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Japan decides on TEPCO compensation scheme: media

by Staff Writers
Tokyo (AFP) May 13, 2011
Japan on Friday decided on a scheme to ensure Tokyo Electric Power Co. (TEPCO) can compensate tens of thousands of people affected by the crisis at its Fukushima Daiichi nuclear plant, reports said.

The scheme will involve use of public funds and put TEPCO, one of the world's biggest power companies, under effective government supervision, according to Jiji Press and Kyodo News agencies.

The government will also set up a panel of experts from legal and business fields to supervise TEPCO management and inspect assets, Jiji said.

The scheme reportedly envisions creating a public-private organisation, which will be funded by contributions from power companies and government bonds that carry no interest but can be cashed whenever necessary.

Jiji Press news agency said the bonds would be worth five trillion yen ($62 bn).

The new organisation will make financial assistance to TEPCO, including a purchase of shares in the beleaguered company, which will be used for compensation to the affected people, Jiji and the Nikkei business daily said.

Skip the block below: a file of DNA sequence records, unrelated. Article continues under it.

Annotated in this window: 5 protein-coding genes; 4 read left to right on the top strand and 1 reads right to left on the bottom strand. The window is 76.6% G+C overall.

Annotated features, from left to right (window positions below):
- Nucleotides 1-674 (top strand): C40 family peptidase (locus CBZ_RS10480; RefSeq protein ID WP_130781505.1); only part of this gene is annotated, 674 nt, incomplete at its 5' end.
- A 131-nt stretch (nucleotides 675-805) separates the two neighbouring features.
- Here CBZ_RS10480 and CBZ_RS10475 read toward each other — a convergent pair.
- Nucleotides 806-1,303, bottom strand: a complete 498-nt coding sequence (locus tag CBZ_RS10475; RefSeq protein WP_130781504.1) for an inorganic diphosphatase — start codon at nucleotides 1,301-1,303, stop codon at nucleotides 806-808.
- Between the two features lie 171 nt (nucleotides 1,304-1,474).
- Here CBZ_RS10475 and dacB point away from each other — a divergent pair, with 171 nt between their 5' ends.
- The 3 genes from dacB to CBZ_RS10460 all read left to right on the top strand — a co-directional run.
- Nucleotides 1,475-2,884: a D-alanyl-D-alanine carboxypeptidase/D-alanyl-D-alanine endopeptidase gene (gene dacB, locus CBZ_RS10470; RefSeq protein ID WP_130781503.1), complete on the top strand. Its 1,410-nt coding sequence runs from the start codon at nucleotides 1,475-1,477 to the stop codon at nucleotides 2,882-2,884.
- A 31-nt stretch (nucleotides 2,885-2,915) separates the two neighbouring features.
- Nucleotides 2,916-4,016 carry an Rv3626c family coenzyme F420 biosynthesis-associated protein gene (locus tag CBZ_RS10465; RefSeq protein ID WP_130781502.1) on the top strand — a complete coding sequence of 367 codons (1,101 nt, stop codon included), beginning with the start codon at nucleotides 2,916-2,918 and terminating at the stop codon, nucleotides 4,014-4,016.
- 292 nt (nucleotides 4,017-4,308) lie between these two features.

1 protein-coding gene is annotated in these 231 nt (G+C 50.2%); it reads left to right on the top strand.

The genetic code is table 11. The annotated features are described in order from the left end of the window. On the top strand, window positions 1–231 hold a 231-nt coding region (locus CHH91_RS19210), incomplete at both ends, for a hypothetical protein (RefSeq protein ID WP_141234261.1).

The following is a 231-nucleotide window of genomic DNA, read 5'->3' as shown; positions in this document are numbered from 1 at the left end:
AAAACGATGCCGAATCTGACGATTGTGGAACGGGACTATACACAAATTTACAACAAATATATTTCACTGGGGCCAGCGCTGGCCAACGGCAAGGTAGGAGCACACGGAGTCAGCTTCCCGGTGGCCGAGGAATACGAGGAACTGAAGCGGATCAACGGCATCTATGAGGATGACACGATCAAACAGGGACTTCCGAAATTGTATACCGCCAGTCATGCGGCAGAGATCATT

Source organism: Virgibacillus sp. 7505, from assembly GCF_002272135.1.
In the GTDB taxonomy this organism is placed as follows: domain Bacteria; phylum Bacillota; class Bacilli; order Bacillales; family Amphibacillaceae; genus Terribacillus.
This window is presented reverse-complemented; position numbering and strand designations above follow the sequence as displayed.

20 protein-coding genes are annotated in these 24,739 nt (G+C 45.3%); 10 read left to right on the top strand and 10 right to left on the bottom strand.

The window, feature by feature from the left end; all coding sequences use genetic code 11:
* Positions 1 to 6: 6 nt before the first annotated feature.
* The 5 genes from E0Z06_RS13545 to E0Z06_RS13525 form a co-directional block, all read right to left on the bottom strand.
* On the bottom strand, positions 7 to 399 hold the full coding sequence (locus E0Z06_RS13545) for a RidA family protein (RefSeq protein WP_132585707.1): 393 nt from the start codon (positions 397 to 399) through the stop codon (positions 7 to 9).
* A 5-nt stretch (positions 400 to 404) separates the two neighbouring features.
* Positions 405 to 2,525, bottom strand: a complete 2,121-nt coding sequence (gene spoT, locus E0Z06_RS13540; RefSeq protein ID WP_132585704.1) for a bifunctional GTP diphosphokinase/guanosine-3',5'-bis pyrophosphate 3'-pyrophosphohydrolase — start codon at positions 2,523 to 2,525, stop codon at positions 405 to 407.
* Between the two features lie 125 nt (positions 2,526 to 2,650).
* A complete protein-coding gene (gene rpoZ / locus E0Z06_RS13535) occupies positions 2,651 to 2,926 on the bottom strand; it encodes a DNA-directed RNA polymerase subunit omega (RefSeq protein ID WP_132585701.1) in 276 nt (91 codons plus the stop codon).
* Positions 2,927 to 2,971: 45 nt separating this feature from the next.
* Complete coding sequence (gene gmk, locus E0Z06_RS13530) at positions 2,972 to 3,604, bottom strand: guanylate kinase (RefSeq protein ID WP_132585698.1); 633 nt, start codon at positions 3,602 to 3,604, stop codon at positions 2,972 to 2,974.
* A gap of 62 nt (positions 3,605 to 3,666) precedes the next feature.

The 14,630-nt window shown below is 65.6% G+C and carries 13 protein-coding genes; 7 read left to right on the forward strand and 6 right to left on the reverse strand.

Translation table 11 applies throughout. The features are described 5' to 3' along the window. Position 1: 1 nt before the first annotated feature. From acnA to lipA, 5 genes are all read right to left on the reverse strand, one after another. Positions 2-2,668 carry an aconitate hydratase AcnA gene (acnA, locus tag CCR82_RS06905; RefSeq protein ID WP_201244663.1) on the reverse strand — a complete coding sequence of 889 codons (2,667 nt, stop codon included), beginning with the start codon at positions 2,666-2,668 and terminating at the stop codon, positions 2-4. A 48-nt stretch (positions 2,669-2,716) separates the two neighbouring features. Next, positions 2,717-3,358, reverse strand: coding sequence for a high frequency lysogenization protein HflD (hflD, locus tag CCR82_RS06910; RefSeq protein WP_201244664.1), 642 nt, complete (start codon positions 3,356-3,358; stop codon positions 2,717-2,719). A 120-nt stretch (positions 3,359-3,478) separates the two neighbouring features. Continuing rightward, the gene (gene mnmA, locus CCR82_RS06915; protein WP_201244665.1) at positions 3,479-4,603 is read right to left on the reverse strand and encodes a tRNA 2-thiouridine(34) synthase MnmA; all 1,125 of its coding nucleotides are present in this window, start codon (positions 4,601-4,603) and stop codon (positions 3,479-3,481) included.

Compensation is expected to be huge, reaching several trillion yen (tens of billions of dollars).

TEPCO will repay borrowed money from the organisation gradually, possibly 100-200 billion yen every year, Jiji said.

The cooling systems of the Fukushima Daiichi Plant in the northeastern Pacific coast were crippled by the March 11 tsunami following Japan's biggest recorded earthquake.

It caused reactors to overheat, triggering explosions and the ongoing release of radioactive materials.

The worst nuclear disaster since Chernobyl in 1986 has forced the evacuation of tens of thousands of people from their houses, businesses and farms in a 20-kilometre (12-mile) radius around the plant.

TEPCO submitted a formal request for state aid Tuesday, saying it faced funding problems.




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DISASTER MANAGEMENT
Nuclear stigma adds to Japan's pain
Fukushima City, Japan (AFP) May 12, 2011
Nuclear radiation is not the only invisible enemy threatening Japan's disaster-hit Fukushima - its people say they also face discrimination and the stigma of being "Japan's Chernobyl". While radioactive material has spewed from the stricken Fukushima Daiichi nuclear plant over nearby homes since the devastating March 11 earthquake and tsunami, locals say the psychological fallout extends mu ... read more

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